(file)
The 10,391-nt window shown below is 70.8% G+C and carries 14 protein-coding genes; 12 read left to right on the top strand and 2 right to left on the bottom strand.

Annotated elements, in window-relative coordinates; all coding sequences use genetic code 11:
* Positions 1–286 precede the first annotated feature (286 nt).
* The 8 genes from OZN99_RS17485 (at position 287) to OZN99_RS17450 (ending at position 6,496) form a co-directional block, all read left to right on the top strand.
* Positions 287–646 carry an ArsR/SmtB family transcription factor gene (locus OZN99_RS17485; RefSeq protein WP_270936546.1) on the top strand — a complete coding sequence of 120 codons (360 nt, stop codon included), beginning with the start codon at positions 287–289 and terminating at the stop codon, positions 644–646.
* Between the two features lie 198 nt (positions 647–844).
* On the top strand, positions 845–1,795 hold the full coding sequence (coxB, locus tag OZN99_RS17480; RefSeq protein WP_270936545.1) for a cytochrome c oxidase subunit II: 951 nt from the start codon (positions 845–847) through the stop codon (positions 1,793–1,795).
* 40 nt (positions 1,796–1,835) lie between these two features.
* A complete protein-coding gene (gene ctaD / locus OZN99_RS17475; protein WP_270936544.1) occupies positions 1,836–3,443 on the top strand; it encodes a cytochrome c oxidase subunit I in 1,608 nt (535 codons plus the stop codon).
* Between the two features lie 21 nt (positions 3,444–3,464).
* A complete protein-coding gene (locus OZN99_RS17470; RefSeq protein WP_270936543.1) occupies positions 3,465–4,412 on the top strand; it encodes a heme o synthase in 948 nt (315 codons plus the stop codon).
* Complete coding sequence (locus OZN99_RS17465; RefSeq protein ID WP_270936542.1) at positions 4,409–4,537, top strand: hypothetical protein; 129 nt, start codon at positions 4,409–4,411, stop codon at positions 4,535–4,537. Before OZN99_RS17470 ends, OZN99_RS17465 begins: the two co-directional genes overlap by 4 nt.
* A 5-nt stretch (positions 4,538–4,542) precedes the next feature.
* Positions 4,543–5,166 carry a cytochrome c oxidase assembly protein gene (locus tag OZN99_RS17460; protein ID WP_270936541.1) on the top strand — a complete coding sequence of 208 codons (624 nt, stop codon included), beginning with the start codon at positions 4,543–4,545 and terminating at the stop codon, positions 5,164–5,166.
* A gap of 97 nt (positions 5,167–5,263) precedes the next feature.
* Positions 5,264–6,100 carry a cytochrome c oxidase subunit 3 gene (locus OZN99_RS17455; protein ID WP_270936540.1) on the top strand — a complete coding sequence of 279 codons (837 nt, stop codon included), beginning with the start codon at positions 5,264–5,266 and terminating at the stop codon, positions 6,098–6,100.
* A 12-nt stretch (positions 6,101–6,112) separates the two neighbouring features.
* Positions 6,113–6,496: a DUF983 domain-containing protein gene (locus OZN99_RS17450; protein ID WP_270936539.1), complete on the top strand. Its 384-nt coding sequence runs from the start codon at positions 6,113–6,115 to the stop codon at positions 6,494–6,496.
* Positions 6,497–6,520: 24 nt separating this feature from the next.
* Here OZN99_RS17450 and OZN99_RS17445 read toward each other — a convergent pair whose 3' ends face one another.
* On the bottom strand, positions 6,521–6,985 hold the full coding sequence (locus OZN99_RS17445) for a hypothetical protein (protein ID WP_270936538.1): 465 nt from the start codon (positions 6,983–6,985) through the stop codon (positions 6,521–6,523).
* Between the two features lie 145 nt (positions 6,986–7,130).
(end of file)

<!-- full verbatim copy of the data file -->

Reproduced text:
The 10,391-nt window shown below is 70.8% G+C and carries 14 protein-coding genes; 12 read left to right on the top strand and 2 right to left on the bottom strand.

Annotated elements, in window-relative coordinates; all coding sequences use genetic code 11:
* Positions 1–286 precede the first annotated feature (286 nt).
* The 8 genes from OZN99_RS17485 (at position 287) to OZN99_RS17450 (ending at position 6,496) form a co-directional block, all read left to right on the top strand.
* Positions 287–646 carry an ArsR/SmtB family transcription factor gene (locus OZN99_RS17485; RefSeq protein WP_270936546.1) on the top strand — a complete coding sequence of 120 codons (360 nt, stop codon included), beginning with the start codon at positions 287–289 and terminating at the stop codon, positions 644–646.
* Between the two features lie 198 nt (positions 647–844).
* On the top strand, positions 845–1,795 hold the full coding sequence (coxB, locus tag OZN99_RS17480; RefSeq protein WP_270936545.1) for a cytochrome c oxidase subunit II: 951 nt from the start codon (positions 845–847) through the stop codon (positions 1,793–1,795).
* 40 nt (positions 1,796–1,835) lie between these two features.
* A complete protein-coding gene (gene ctaD / locus OZN99_RS17475; protein WP_270936544.1) occupies positions 1,836–3,443 on the top strand; it encodes a cytochrome c oxidase subunit I in 1,608 nt (535 codons plus the stop codon).
* Between the two features lie 21 nt (positions 3,444–3,464).
* A complete protein-coding gene (locus OZN99_RS17470; RefSeq protein WP_270936543.1) occupies positions 3,465–4,412 on the top strand; it encodes a heme o synthase in 948 nt (315 codons plus the stop codon).
* Complete coding sequence (locus OZN99_RS17465; RefSeq protein ID WP_270936542.1) at positions 4,409–4,537, top strand: hypothetical protein; 129 nt, start codon at positions 4,409–4,411, stop codon at positions 4,535–4,537. Before OZN99_RS17470 ends, OZN99_RS17465 begins: the two co-directional genes overlap by 4 nt.
* A 5-nt stretch (positions 4,538–4,542) precedes the next feature.
* Positions 4,543–5,166 carry a cytochrome c oxidase assembly protein gene (locus tag OZN99_RS17460; protein ID WP_270936541.1) on the top strand — a complete coding sequence of 208 codons (624 nt, stop codon included), beginning with the start codon at positions 4,543–4,545 and terminating at the stop codon, positions 5,164–5,166.
* A gap of 97 nt (positions 5,167–5,263) precedes the next feature.
* Positions 5,264–6,100 carry a cytochrome c oxidase subunit 3 gene (locus OZN99_RS17455; protein ID WP_270936540.1) on the top strand — a complete coding sequence of 279 codons (837 nt, stop codon included), beginning with the start codon at positions 5,264–5,266 and terminating at the stop codon, positions 6,098–6,100.
* A 12-nt stretch (positions 6,101–6,112) separates the two neighbouring features.
* Positions 6,113–6,496: a DUF983 domain-containing protein gene (locus OZN99_RS17450; protein ID WP_270936539.1), complete on the top strand. Its 384-nt coding sequence runs from the start codon at positions 6,113–6,115 to the stop codon at positions 6,494–6,496.
* Positions 6,497–6,520: 24 nt separating this feature from the next.
* Here OZN99_RS17450 and OZN99_RS17445 read toward each other — a convergent pair whose 3' ends face one another.
* On the bottom strand, positions 6,521–6,985 hold the full coding sequence (locus OZN99_RS17445) for a hypothetical protein (protein ID WP_270936538.1): 465 nt from the start codon (positions 6,983–6,985) through the stop codon (positions 6,521–6,523).
* Between the two features lie 145 nt (positions 6,986–7,130).